2 Nov 2019

Tekapo's tourist zoning 'very much out of touch' - resident

6:14 pm on 2 November 2019

A Tekapo resident says she is willing to go to the High Court to prevent a 112-room hotel being built on her street.

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Photo: 123rf.com

While there are only 300 permanent residents in Tekapo, more than 950 people from the wider region have signed a petition to halt the construction of the Aorangi Crescent Hotel on the grounds it would pose risks to the Tekapo community.

The hotel is due to built in 2021 next to a primary school, a kindergarten and a community hall.

On the petition page, it said the timing of hotel guests checking in and out coincided with the beginning and end of school and kindergarten.

"At these times traffic will be at its peak and our children will be most vulnerable. We are therefore asking that the hotel development is moved to another location where the risks can be adequately mitigated and this piece of land be set aside for a more suitable community-friendly development."

Natalia Zuleta started the petition because the hotel would be built in "the heart of a residential area" and would have a significant impact on the people who lived there because it would bring a huge influx of tourists.

She said she also started the petition because she, and many other residents, felt they never had an opportunity to voice their concerns prior to the hotel being granted consent in 2014, or the subsequent consents made in 2017, because they were never made public.

Ms Zuleta said she only became aware of the hotel's development on 29 September when the Radisson Gorup, who have partnered with developer Anthony Tosswill, released a statement.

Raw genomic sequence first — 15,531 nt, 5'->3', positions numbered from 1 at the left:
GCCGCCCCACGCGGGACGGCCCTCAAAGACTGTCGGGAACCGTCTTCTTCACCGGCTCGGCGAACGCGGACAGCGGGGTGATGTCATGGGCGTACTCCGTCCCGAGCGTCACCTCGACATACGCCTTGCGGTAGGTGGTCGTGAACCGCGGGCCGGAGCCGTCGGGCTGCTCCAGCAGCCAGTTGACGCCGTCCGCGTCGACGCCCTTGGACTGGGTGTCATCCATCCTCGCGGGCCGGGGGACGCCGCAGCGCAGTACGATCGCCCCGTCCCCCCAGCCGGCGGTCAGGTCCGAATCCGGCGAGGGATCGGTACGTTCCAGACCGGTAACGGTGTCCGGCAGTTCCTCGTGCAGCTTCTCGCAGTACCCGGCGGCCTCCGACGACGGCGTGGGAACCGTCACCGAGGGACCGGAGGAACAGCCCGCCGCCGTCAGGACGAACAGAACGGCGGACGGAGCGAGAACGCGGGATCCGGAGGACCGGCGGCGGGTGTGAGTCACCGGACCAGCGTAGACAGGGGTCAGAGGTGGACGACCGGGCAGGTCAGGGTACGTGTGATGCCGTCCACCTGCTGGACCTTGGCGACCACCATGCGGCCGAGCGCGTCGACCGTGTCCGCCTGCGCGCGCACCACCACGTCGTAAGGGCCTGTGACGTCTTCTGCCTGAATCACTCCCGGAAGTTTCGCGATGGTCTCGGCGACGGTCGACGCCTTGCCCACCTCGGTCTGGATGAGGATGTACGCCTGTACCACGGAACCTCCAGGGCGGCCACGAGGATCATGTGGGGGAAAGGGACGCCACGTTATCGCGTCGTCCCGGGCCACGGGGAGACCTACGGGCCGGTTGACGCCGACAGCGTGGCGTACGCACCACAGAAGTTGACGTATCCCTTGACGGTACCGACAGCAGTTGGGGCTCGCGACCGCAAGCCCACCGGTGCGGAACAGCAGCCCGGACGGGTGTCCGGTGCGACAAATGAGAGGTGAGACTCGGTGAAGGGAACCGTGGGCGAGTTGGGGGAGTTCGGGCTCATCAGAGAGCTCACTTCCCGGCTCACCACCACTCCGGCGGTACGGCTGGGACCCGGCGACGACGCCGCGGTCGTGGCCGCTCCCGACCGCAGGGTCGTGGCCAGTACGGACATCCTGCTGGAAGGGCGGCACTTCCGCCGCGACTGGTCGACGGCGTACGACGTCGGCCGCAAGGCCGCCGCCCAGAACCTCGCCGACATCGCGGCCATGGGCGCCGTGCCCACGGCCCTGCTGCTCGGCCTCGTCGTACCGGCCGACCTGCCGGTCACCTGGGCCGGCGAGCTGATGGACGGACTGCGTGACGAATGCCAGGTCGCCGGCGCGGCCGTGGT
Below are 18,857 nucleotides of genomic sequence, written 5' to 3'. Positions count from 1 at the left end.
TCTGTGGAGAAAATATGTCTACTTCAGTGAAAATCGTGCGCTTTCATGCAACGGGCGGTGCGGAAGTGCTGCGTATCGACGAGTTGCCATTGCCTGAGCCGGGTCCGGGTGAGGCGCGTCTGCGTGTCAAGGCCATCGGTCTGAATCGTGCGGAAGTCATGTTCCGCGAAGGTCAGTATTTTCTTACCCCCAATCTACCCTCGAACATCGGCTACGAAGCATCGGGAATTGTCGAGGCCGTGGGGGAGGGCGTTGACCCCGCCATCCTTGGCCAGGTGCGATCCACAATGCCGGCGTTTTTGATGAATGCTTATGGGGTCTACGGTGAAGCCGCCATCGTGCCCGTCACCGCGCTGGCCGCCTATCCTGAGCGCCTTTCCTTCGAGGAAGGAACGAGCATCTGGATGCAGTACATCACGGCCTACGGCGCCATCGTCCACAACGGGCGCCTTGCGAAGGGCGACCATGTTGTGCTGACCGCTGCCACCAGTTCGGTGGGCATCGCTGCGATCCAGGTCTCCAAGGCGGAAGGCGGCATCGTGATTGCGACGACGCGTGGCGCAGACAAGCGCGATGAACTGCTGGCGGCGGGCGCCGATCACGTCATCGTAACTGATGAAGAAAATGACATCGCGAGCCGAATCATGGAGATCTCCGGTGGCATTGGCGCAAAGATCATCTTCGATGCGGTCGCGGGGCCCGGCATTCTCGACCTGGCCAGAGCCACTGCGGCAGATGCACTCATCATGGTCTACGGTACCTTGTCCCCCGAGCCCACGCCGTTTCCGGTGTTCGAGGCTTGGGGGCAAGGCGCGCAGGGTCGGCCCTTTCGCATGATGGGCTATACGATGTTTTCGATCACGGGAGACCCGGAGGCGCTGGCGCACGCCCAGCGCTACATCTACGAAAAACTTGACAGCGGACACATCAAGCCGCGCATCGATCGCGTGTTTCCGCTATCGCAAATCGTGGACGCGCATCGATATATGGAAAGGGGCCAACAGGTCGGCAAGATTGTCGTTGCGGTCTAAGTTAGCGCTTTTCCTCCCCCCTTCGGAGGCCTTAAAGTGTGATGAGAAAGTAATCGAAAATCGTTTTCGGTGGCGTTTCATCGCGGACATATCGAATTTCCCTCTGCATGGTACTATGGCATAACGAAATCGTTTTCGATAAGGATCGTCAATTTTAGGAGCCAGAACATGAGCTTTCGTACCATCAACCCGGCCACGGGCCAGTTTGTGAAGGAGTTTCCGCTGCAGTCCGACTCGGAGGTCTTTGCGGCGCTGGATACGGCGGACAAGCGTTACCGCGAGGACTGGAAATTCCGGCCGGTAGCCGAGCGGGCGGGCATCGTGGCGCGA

The hotel was to be built on land zoned for tourism under the district plan. This meant a resource consent was not required because visitor accommodation is permitted within a tourist zone.

Ms Zuleta said the initial tourism zone was put in place in 2004 and had not been reviewed since.

"That tourist zone is very much out of touch with the land is actually being used today."

She said she wanted to work with the council and developer Anthony Tosswill to find an amicable solution whereby the land was swapped.

"We feel that this would be a win-win solution, the community then feels safeguarded and listened to, the developers gets to build his hotel in a more appropriate location and the council don't spend costly legal battles."

However, if a compromise could not be reached, she said she would be looking to looking to take the original resource consent to the High Court to be reviewed.

Mackenzie District mayor Graham Smith was not available to comment on the feasibility of a land swap.

But in an earlier interview he said he was surprised that a petition had been organised now to oppose the hotel, given the original consent was approved by the previous council four years ago.

He said the council's hands were tied as the decision was irreversible, and the only option for the people who signed the petition was to get a judicial review of the council's determination back in 2014.

Mr Smith said there would be positives if the development did go ahead, because the houses that were used for AirBnB may be freed up for those who are looking for more permanent housing.

"We do have issues around worker accommodation and staff accommodation. So hotel type accommodation is probably preferable in Tekapo and we've been crying out for some time to get more hotels across the line or accommodation providers across the line."

But he did acknowledge Ms Zuleta's concerns.

"[The hotel] is close to a built up schooling area and that will have to be managed."

Mr Tosswill declined to comment on this story.